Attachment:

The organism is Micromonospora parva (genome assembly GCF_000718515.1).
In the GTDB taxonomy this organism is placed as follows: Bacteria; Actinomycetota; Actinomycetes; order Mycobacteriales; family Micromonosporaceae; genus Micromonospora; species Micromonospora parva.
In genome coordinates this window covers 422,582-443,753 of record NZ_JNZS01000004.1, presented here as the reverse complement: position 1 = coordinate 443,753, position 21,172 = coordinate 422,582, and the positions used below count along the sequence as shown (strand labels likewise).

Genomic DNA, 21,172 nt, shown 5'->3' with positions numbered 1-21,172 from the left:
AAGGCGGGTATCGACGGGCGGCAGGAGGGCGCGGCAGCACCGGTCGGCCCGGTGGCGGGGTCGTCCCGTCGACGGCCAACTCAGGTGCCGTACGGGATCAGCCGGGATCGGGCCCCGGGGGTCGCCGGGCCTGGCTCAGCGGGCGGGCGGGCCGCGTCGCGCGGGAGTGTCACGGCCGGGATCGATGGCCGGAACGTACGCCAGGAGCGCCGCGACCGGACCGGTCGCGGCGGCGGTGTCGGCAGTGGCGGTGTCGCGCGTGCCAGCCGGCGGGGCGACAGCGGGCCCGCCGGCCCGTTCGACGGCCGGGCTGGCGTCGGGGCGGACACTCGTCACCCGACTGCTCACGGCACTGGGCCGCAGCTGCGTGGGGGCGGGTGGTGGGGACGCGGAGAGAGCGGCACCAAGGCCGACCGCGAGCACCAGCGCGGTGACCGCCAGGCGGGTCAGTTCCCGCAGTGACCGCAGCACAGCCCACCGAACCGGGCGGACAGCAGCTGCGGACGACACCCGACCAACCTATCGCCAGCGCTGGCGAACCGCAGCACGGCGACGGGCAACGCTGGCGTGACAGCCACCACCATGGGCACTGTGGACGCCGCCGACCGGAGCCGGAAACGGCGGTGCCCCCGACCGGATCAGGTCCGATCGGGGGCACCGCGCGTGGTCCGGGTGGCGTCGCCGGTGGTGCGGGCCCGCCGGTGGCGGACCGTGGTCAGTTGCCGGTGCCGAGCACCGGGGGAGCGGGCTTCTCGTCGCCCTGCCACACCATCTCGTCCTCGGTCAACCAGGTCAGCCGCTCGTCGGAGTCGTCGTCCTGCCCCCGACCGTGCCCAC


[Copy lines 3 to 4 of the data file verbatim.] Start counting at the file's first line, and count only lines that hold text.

In genome coordinates this window covers 422,582-443,753 of record NZ_JNZS01000004.1, presented here as the reverse complement: position 1 = coordinate 443,753, position 21,172 = coordinate 422,582, and the positions used below count along the sequence as shown (strand labels likewise).

Genomic DNA, 21,172 nt, shown 5'->3' with positions numbered 1-21,172 from the left: